DNS essentially provides the infrastructure for uniquely identifying, basically profiling, and registering the presence of server services. In this context, I see presence as meaning IP address, and profile as being the relation between IP addresses and domain names.

So, what I see as missing is a network services that gives personal identifier and profiles ambulatory bodies on the Internet. That service can (and, I think, ideally would) utilize a file format like FOAF to express profiles. It also can use protocols like Jabber (XMPP) to express a real-time aspect of presence.

I also imagine then that this kind of service can be built-into websites and web browsers, as well as be part of the evolution of email. For example, when you visit a website, your browser could lookup that site's "presence interface" and then upload your (default or a custom) profile—not simply indicating that you are "logged in", but that you connected and interacted with the site.

These interactions should not only log on the site, but also become part of your identity profile itself. Each interaction potentially modifies and exercises the facets of your identity and the dynamics of your relationships / social network connections. You aren't simply Mr. Website-Reader, you are Mr. . .

There is more to this even, as your identity isn't wholly owned and controlled by you. So, other's can assign attributes to you based on their relationships to you. For example, RageBoy is infamously working to attach an online attribute on someone else.

I think FOAF has a lot of potential for storing attributes of all kinds. And, with multiple FOAF files (or multiple restricted views of a single FOAF file) about a person, different files / views can potentially express different facets of identity, for oneself and also for one's relationships with others.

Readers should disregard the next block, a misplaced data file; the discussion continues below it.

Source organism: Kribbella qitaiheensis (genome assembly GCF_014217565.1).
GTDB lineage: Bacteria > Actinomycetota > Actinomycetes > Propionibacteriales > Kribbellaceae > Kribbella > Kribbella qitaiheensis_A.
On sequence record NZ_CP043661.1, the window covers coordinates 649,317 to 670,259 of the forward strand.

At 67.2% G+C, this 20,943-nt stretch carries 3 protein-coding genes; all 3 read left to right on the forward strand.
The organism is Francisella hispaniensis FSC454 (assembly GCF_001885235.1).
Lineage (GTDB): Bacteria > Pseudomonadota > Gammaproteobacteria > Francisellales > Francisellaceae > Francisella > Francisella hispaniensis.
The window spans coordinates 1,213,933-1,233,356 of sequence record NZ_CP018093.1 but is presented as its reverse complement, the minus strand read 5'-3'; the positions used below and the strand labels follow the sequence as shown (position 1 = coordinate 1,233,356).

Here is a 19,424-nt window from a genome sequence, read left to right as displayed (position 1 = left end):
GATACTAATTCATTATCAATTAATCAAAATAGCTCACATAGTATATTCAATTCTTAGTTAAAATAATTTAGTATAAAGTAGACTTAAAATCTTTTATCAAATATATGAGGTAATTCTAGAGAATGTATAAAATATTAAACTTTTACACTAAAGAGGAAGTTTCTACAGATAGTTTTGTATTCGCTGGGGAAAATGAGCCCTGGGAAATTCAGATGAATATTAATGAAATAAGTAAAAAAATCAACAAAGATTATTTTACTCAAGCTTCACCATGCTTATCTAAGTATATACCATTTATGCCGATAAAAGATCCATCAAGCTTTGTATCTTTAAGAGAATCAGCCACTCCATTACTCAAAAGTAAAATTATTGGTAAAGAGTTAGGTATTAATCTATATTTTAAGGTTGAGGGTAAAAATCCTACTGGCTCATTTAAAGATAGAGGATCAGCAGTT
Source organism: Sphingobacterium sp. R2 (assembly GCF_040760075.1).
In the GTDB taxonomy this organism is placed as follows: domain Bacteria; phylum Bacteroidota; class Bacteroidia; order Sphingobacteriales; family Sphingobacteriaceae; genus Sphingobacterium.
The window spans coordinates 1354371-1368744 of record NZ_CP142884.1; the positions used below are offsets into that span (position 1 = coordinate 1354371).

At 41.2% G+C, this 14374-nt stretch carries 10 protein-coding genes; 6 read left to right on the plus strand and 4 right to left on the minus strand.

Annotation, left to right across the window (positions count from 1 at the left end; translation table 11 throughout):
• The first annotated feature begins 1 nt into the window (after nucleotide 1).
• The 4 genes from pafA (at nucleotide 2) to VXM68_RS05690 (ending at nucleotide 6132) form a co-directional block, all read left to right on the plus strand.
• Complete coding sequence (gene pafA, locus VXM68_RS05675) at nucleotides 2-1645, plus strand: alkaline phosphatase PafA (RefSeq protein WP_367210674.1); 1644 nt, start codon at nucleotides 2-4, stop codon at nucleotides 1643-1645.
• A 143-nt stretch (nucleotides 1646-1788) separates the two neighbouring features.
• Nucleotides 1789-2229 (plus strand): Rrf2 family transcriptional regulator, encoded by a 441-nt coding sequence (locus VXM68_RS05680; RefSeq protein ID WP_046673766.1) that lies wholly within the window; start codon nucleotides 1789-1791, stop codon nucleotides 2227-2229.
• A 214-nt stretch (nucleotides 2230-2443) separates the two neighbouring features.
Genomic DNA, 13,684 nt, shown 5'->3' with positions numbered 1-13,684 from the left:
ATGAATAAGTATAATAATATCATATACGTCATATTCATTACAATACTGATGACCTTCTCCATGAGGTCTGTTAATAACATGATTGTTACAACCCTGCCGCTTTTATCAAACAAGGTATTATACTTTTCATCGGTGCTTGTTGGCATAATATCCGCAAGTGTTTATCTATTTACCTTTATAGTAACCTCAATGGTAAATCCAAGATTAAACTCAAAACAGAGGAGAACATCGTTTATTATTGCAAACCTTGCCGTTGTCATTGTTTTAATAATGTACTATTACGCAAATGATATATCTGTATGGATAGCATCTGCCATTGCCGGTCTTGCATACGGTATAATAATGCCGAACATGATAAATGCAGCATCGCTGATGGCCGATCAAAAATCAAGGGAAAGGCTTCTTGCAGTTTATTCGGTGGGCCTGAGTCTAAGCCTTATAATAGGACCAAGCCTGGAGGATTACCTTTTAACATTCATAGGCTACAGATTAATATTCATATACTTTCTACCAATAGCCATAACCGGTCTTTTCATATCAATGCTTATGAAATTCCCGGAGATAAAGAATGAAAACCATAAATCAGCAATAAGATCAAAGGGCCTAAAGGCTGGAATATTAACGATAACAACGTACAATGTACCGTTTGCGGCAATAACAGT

But, I think what needs to be done as well is to create a network (decentralized, scalable, largely p2p) service through which these profiles are like ambulatory bodies—they move and pass through different sites, in each expressing different facets, yet without becoming fragmented and riddled with artifacts through lossy duplication.

(Note: just saw the also related comments from Jeremy Allaire and more comments from Marc Canter in Marc's Good Start post.)

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trackback from: the iCite net development blog
posted: Oct 14, 2003 5:54:26 PM
title: Moderation and games in confined spaces

The Internet itself is like infinite space, or infinite spaces, but our email, forums, blogs, etc., as confined identities, bind our online interactions to limited address spaces. That confinement limits our flexibility

trackback from: the iCite net development blog
posted: Oct 18, 2003 2:17:12 PM
title: Digital identity vs digital identification

Marc Canter has had good coverage (quotes!, photos!, comments!) of the DigitalID World 2003 conference he attended this week (links to his posts below). Along with some other recent discussions about online identity, this has got me thinking a lot